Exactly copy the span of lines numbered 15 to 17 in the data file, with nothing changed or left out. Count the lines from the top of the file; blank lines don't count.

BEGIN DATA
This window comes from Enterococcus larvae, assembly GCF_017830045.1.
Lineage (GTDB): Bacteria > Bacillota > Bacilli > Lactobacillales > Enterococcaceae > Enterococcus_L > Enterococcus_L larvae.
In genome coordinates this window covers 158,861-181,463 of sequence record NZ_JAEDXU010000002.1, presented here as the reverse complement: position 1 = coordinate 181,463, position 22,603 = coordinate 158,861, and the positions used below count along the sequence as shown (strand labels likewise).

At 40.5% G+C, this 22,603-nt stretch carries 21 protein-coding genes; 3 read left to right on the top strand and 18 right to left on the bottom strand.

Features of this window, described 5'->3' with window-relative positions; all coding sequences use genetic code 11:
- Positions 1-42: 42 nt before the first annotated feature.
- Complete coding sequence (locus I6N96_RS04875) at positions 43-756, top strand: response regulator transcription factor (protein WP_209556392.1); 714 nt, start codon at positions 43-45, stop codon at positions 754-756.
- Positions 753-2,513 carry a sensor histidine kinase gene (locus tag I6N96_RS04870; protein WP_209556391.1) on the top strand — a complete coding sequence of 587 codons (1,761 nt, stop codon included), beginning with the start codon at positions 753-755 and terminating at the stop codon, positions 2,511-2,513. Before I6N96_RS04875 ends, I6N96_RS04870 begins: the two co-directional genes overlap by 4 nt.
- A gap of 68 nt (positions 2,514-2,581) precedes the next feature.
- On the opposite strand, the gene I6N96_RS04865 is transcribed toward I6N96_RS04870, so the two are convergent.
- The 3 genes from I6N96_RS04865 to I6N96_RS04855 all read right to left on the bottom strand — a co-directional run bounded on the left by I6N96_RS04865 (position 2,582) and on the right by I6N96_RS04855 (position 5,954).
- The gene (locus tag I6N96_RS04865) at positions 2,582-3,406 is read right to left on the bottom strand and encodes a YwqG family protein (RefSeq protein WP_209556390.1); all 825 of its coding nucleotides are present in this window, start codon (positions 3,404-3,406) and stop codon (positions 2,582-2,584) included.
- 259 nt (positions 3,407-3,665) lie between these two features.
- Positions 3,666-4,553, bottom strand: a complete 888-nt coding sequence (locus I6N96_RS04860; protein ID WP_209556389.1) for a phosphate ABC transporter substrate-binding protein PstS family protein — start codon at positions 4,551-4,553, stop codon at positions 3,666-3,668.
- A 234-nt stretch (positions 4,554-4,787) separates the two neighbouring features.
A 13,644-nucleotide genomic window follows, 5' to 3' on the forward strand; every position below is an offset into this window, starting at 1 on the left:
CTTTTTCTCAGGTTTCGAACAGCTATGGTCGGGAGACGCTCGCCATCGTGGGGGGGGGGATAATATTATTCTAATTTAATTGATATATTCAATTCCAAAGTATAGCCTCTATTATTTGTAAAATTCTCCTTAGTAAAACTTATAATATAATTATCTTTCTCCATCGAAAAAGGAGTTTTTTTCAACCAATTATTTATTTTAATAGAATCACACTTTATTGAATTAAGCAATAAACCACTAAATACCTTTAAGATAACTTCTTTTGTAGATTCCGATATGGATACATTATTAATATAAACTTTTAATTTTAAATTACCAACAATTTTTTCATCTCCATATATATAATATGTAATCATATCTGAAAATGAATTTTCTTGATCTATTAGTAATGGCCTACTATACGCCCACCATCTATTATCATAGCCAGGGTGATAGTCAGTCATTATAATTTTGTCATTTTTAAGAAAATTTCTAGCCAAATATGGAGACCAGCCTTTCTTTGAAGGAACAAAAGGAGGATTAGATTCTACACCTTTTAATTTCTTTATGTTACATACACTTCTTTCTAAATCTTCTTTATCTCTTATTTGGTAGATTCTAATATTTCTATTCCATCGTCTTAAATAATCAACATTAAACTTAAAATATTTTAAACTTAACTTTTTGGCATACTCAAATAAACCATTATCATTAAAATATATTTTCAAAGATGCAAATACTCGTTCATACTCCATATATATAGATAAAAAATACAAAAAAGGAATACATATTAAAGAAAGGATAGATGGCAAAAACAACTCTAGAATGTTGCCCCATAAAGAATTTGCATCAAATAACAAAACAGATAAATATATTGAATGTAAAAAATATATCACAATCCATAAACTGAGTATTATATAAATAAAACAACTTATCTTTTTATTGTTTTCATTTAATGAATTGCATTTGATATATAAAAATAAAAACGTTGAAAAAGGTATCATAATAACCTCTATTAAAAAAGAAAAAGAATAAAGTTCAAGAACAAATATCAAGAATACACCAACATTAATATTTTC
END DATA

- A 234-nt stretch (positions 4,554-4,787) separates the two neighbouring features.
A 13,644-nucleotide genomic window follows, 5' to 3' on the forward strand; every position below is an offset into this window, starting at 1 on the left:
CTTTTTCTCAGGTTTCGAACAGCTATGGTCGGGAGACGCTCGCCATCGTGGGGGGGGGGATAATATTATTCTAATTTAATTGATATATTCAATTCCAAAGTATAGCCTCTATTATTTGTAAAATTCTCCTTAGTAAAACTTATAATATAATTATCTTTCTCCATCGAAAAAGGAGTTTTTTTCAACCAATTATTTATTTTAATAGAATCACACTTTATTGAATTAAGCAATAAACCACTAAATACCTTTAAGATAACTTCTTTTGTAGATTCCGATATGGATACATTATTAATATAAACTTTTAATTTTAAATTACCAACAATTTTTTCATCTCCATATATATAATATGTAATCATATCTGAAAATGAATTTTCTTGATCTATTAGTAATGGCCTACTATACGCCCACCATCTATTATCATAGCCAGGGTGATAGTCAGTCATTATAATTTTGTCATTTTTAAGAAAATTTCTAGCCAAATATGGAGACCAGCCTTTCTTTGAAGGAACAAAAGGAGGATTAGATTCTACACCTTTTAATTTCTTTATGTTACATACACTTCTTTCTAAATCTTCTTTATCTCTTATTTGGTAGATTCTAATATTTCTATTCCATCGTCTTAAATAATCAACATTAAACTTAAAATATTTTAAACTTAACTTTTTGGCATACTCAAATAAACCATTATCATTAAAATATATTTTCAAAGATGCAAATACTCGTTCATACTCCATATATATAGATAAAAAATACAAAAAAGGAATACATATTAAAGAAAGGATAGATGGCAAAAACAACTCTAGAATGTTGCCCCATAAAGAATTTGCATCAAATAACAAAACAGATAAATATATTGAATGTAAAAAATATATCACAATCCATAAACTGAGTATTATATAAATAAAACAACTTATCTTTTTATTGTTTTCATTTAATGAATTGCATTTGATATATAAAAATAAAAACGTTGAAAAAGGTATCATAATAACCTCTATTAAAAAAGAAAAAGAATAAAGTTCAAGAACAAATATCAAGAATACACCAACATTAATATTTTC